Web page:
Rare small cartel in brown tortoiseshell marquetry and inlaid with brass fillets.
The violin-shaped case is fitted by a dovetail slide into its original lamp base.
The set presents a rich ornamentation of gilded bronzes with mercury including falls in acanthus scrolls, gadrooned ingots, a crowned king's head, as well as a base with seeds.
The front opens through a glass door and reveals an engraved brass dial decorated with thirteen enamel pieces, twelve for the hours and one forming a cartridge with the name of the watchmaker: Thuret.
Two blue steel hands indicate the hours and minutes.
The back plate is signed "Thuret à Paris".
Original movement, modified suspension.
Ringing on demand by pulling.
Very good condition, oak back.
Paris late Louis the XIVth period, circa 1710-1715.
Height : 41 cm ; Width : 20 cm.
A similar cartel, also signed Thuret, but with a variant on the upper bronze, is illustrated in P. Kjellberg’s Encyclopedia of the french clock from the Medieval ages to the XXth century (Encyclopédie de la pendule française du Moyen Age au XXe siècle, Les Editions de l'Amateur, Paris, 1997, p.56, fig. A).
Our opinion :
Our luxurious little alcove cartel still displays an archaic "doll's head" shape that corresponds to the very first clock designs made at the end of the reign of Louis the XIVth.
The form is largely inspired by the drawings of the ornaments designer Daniel Marot (1761-1752) and is close to the productions of André Charles Boulle.
A cartel of similar shape, attributable to Boulle and signed "Thuret", but flanked by two bronze roosters, is extremely close to our cartel and it is very likely that the simplified version we present is also from the workshop of the great master.
Our hypothesis is all the more plausible since the two craftsmen, Boulle and Thuret, both had the royal privilege of being housed in the Louvre galleries, which made them neighbors.
Many of André Charles Boulle's creations include movements signed "Thuret".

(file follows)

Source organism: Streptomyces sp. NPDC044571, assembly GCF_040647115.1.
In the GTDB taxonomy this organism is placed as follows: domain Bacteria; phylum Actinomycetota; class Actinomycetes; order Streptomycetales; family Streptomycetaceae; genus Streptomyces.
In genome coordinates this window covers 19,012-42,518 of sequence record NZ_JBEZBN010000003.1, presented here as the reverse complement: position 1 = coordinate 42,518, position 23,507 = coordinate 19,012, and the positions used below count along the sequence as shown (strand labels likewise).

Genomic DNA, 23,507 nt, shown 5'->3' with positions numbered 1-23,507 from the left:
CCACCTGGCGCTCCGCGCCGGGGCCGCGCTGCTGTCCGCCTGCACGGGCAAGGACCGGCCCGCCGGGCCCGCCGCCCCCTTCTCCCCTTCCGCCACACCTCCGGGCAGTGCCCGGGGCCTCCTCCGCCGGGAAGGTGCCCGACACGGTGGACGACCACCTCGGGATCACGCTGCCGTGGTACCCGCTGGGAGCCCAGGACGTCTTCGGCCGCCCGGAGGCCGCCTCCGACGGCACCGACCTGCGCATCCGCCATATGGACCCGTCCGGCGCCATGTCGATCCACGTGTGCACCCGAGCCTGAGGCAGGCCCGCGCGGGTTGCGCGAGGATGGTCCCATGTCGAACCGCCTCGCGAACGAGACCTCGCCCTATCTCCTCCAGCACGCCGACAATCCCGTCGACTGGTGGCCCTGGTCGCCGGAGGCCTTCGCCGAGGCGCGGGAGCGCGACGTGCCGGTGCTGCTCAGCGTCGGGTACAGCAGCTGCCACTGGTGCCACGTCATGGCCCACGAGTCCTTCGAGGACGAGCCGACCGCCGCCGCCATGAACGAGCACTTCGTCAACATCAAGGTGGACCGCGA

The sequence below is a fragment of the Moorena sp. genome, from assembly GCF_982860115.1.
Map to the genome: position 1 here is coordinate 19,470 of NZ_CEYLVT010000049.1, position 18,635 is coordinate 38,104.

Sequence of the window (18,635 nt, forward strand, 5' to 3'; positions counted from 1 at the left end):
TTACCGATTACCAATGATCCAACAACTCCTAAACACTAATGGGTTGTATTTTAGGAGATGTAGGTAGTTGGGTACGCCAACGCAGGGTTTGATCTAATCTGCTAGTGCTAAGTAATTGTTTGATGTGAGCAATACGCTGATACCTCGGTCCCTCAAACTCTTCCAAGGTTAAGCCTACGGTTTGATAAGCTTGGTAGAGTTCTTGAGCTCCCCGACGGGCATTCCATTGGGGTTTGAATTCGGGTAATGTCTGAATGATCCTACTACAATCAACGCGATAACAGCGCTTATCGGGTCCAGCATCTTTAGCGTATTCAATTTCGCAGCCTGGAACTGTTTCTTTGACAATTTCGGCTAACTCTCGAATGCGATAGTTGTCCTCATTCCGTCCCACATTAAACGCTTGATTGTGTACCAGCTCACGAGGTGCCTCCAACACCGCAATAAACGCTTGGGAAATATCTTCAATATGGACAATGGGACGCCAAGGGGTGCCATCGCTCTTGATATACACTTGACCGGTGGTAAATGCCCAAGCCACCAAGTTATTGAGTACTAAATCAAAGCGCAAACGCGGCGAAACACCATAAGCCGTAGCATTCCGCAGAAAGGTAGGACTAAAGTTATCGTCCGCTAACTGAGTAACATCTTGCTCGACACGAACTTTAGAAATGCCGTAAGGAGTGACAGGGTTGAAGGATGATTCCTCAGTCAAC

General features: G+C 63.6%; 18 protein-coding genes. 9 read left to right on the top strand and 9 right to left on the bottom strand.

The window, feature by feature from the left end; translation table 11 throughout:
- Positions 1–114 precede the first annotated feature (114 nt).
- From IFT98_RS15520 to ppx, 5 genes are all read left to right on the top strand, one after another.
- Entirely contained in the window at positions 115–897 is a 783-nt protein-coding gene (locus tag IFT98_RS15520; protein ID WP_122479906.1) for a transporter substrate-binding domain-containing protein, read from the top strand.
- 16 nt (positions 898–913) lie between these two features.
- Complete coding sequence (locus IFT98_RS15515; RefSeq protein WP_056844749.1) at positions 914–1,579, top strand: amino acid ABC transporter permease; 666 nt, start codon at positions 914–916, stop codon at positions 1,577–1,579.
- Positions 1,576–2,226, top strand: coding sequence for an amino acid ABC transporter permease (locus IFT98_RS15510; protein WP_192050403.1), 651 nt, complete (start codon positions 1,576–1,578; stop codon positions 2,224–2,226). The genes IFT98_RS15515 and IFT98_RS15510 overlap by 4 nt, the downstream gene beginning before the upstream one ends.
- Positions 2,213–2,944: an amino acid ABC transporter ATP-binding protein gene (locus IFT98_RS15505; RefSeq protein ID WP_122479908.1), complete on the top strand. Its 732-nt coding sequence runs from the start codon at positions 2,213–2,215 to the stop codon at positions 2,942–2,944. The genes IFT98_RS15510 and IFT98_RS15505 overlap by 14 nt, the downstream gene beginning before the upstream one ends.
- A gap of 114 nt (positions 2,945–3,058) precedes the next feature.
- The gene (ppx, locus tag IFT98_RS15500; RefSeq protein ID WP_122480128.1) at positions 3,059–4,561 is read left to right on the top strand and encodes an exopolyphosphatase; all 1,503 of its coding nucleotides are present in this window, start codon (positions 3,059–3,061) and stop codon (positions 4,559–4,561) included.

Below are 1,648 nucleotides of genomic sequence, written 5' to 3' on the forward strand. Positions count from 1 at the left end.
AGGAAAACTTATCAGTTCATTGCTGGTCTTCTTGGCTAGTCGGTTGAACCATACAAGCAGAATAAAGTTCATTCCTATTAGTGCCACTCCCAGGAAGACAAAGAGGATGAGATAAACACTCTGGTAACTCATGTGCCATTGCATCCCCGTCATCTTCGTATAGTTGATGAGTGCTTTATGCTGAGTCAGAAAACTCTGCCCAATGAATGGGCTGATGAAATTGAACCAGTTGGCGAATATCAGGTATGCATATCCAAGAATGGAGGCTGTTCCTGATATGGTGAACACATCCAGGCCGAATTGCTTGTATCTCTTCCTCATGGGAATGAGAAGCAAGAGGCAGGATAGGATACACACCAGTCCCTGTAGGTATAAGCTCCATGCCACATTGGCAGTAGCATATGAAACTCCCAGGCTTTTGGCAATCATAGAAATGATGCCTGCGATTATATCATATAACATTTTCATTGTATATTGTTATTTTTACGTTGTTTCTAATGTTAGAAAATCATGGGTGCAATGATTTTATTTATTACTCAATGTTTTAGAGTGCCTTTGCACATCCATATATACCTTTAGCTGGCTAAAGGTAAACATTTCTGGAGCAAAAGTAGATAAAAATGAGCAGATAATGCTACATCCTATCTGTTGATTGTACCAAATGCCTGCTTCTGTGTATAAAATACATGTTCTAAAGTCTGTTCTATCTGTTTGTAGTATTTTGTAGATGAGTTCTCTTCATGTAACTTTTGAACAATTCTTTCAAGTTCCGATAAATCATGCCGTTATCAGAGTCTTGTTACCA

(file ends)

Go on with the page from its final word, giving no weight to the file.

*Jacques Thuret (1669-1738) was an ordinary watchmaker to the king. On August the 22nd, 1694, he received permission to live in the Grand Gallery after the death of his father Issac Thuret (1630-1706), who had been a watchmaker in the household of King Louis the XIVth since 1684, watchmaker at the Paris Observatory and the Academy of Sciences.
The latter was selected by the court to make Huygens' pendulum clocks. He made his coil spring for him, but presented this invention as his own. Huygens became angry and Thuret had to apologize in a letter dated September 10th, 1675.
In December 1703, his son Jacques married Louise Marguerite Bérain, daughter and sister of the king's draftsmen Jean Bérain. They will have only one daughter, Louise Bonne, married to the president Handiqué.
Jean Racine, at the time of his death, owned a clock by the clockmakers Thuret.
Other important clocks signed "Thuret" are kept in public collections :
- Clock circa 1670 signed Thuret, Science Museum, London.
- The two octagonal astronomical dials in ebony and gilded copper (1680-1681) of the department of maps and plans of the National Library of France, of which there is another pair in Denmark.
- A clock on a girdle around 1690 signed Jacques Thuret, furniture by Boulle, drawing by Jean Bérain, in the Metropolitan Museum of Art, New York.